Kerys at work leaning against a mirror

Fundraisers make great trustees. FACT.

Published: 03/11/20 | Categories: Funding, Author: Kerys Sheppard

Kerys Sheppard, Head of Fundraising at Shelter Cymru and trustee at Cardiff City FC Foundation, explains why there may be a fundraiser shaped hole in your Board.

No one would disagree that generating charitable income has become all the more challenging over the past few months. The financial impact of the pandemic on the voluntary sector was felt almost overnight, forcing many great causes to utilise reserves that had taken years to build. Some have faced, and are still facing, the very real prospect of closure without additional funds. Covid-19 shone an immediate spotlight on the need for fundraising, and mitigating inevitable losses became an urgent focus for trustees and fundraisers alike.


Throughout the sector, we have seen both good and bad practice in strategic governance recently. The general consensus is that Board meetings have become far more effective. Boards meet virtually; meetings are held more frequently; agendas have become less crowded; decisions are made more quickly. On the other hand, there has been evidence of a clear lack of understanding among a minority of charity trustees about the fundraising function and its purpose.

Let me put it this way: designating responsibility for filling an organisational funding gap caused by an unforeseen global pandemic is not a problem that any fundraiser could, or should, solve themselves. Sorry to disappoint. Having heard such demoralising stories, one thing has become abundantly clear to me; these trustees don’t have a fundraising colleague on their Board. Because if they did, they would know these three things:

  • You can have the best fundraising team in the world, but if the culture of the organisation isn’t one that recognises the part our profession plays in enabling a charity to fulfil its purpose, it will fail. Without internal collaboration at all levels, a fundraiser lacks the essential collateral they need to maximise income – people.
  • Fundraisers are enablers. We advocate our cause. We champion our colleagues. We protect and uphold our brand. We celebrate organisational success, whatever that might look like. We hold relationships with some of the most important stakeholders a charity has. We have a deep-rooted passion for making a difference and bringing change, which can’t be taught. And we’re not too shabby when it comes to generating income either.
  • Despite much searching, the magic money tree often alluded to in times of crisis does not exist.


A good Board will recruit trustees that enable the governing body to possess the range of skillsets that bears relevance to the type of organisation to which they have a legal responsibility. By drawing on the experiences of the wider team, trustees can collectively deliver a much broader benefit. If an organisation needs to generate voluntary income to survive, an experienced fundraiser can bring immense value to the Board. As both a fundraiser and a trustee myself, I have found a genuine commonality in the Boardroom that might come as a surprise.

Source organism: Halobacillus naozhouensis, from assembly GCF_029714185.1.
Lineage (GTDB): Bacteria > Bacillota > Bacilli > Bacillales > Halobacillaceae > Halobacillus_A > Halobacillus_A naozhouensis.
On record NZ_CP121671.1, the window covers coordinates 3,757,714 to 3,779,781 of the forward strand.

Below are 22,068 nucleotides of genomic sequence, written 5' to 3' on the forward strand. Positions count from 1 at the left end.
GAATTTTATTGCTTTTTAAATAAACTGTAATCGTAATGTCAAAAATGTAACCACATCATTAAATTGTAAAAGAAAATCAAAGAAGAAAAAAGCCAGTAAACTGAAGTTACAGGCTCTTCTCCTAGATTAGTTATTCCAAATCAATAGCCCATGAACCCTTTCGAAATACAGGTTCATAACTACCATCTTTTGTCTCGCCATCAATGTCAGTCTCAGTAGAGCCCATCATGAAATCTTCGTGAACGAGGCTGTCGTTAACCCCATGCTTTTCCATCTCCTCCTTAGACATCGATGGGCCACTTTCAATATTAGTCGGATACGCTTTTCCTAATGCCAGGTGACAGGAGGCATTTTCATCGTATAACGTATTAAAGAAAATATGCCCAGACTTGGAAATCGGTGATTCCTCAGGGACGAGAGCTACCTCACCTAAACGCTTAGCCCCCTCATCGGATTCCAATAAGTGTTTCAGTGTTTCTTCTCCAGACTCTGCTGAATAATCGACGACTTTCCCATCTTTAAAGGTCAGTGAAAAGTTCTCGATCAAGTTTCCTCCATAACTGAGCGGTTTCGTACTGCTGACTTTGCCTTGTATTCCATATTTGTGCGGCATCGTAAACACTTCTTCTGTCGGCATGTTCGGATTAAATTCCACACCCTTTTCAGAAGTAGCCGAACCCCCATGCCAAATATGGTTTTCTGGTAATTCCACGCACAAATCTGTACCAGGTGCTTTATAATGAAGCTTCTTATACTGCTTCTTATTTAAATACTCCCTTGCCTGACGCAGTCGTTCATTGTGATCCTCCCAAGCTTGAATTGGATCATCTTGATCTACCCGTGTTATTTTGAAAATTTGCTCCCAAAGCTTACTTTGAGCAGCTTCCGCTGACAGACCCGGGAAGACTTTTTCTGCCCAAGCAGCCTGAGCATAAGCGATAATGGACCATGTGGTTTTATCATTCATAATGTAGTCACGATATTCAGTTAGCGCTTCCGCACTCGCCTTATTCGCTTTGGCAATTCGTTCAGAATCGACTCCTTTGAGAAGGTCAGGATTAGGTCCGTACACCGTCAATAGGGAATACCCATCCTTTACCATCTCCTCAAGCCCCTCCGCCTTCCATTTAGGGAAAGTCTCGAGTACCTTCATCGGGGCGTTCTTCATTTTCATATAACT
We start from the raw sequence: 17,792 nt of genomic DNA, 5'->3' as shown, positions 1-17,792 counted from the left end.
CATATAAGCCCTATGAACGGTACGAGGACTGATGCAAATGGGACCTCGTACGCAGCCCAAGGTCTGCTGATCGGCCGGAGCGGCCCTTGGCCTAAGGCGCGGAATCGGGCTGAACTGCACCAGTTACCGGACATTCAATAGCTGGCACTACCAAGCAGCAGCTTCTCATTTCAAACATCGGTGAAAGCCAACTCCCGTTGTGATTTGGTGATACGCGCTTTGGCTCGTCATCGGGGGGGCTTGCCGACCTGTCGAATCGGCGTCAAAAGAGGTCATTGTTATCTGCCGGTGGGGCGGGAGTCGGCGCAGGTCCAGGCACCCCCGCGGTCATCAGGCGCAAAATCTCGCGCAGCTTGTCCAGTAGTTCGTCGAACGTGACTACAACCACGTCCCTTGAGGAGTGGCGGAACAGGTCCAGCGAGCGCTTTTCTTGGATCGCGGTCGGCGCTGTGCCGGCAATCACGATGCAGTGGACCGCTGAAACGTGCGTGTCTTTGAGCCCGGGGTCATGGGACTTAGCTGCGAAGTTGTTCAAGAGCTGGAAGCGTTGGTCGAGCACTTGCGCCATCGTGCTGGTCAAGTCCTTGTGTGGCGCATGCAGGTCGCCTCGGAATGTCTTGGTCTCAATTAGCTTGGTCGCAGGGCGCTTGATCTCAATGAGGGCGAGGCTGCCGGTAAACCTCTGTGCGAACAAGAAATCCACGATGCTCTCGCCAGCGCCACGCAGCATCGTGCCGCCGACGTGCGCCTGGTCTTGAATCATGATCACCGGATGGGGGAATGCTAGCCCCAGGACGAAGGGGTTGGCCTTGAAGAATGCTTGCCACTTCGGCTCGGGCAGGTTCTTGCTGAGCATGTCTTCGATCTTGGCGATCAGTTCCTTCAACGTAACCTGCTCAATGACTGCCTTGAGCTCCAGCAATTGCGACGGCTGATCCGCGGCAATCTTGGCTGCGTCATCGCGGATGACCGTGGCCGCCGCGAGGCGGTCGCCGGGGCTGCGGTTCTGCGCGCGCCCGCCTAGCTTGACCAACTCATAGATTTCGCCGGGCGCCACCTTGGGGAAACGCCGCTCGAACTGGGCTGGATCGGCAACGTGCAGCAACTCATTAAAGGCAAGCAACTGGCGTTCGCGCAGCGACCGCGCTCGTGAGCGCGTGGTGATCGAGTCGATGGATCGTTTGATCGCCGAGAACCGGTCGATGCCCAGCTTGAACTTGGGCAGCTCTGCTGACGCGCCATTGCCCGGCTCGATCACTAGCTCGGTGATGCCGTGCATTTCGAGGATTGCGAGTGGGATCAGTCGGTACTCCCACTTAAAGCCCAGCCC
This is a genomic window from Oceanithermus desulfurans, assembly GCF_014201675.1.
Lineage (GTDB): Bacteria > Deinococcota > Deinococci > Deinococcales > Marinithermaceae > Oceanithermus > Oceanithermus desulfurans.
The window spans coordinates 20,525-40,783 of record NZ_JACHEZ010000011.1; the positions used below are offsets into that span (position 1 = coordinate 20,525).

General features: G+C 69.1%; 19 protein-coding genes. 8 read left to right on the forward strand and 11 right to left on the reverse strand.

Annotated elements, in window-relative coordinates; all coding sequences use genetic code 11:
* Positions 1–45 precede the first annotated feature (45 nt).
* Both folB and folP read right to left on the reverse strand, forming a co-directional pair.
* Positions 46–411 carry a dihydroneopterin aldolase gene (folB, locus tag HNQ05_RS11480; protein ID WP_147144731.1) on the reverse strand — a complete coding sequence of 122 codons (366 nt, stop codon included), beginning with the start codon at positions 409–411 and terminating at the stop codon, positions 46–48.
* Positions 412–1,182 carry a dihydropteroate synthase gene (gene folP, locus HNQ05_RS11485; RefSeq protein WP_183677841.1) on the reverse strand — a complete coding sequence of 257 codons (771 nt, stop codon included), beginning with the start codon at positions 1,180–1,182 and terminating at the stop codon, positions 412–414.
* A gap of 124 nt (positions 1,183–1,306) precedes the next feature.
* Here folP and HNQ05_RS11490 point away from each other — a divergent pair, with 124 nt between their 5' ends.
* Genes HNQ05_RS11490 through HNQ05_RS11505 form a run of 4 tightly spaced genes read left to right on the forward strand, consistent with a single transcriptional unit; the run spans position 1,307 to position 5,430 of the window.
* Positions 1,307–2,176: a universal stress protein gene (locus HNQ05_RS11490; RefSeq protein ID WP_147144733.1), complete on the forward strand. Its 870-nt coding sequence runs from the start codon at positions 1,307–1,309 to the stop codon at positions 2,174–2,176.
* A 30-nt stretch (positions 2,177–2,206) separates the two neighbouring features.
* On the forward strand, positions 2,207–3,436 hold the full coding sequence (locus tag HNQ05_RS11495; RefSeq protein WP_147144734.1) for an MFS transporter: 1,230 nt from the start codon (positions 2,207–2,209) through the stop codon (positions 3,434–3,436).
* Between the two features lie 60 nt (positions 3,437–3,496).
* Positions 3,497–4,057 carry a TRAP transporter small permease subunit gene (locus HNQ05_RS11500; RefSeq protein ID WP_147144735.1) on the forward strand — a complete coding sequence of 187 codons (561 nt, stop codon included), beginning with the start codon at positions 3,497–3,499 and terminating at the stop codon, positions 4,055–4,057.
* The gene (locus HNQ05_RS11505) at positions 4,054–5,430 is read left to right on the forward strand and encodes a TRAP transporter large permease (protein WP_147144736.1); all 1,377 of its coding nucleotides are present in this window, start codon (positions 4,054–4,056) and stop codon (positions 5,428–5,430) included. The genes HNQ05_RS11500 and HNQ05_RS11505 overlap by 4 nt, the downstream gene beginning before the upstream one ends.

There is certainly an element of emotional intelligence involved in thriving in either role. Being self-aware, self-regulating, motivated, empathetic and able to manage relationships effectively are the human qualities that allow a Board to shape thoughts and behaviours, as well as strategy. The best Boards I have worked with – and for – have been those that have put purpose and people at the core of its being.

The role of a trustee is to be that of a critical friend; someone who can help set the strategic direction but who doesn’t get involved in the operational side of things. A well-matched trustee should challenge, champion and change the organisation for the better. A fundraiser does the exact same thing. We ask questions, we support service development and we raise the funds to make things happen. And we leave the project delivery to the knowledge experts.


I’m a big believer in ‘give and get’ (as most fundraisers are), and by giving my time to the Board of a cause I care about, I get so much in return. I add value, in that my senior management experience and overarching knowledge of the sector makes me well-placed to know what is and what isn’t achievable, particularly in the current climate. In that sense, I transition from being the fundraiser to becoming the fundraiser’s very own ‘critical friend’. I also get to see every aspect of the organisation, finding new ways of putting the beneficiary first whilst connecting with, and learning from, some greatly talented people.

I would urge any fundraising professional out there to proactively seek out opportunities to become a trustee. Wales has over 8,000 registered charities and over 24,000 other voluntary organisations, so there’s plenty of scope to find the right organisation and develop your strategic skillset. I would also ask trustees of these 32,000 organisations to take a look around the Boardroom (or Board-zoom) at your next meeting and ask yourselves if there is a fundraiser among you. And if there isn’t, why not? Fundraisers make great trustees. FACT.


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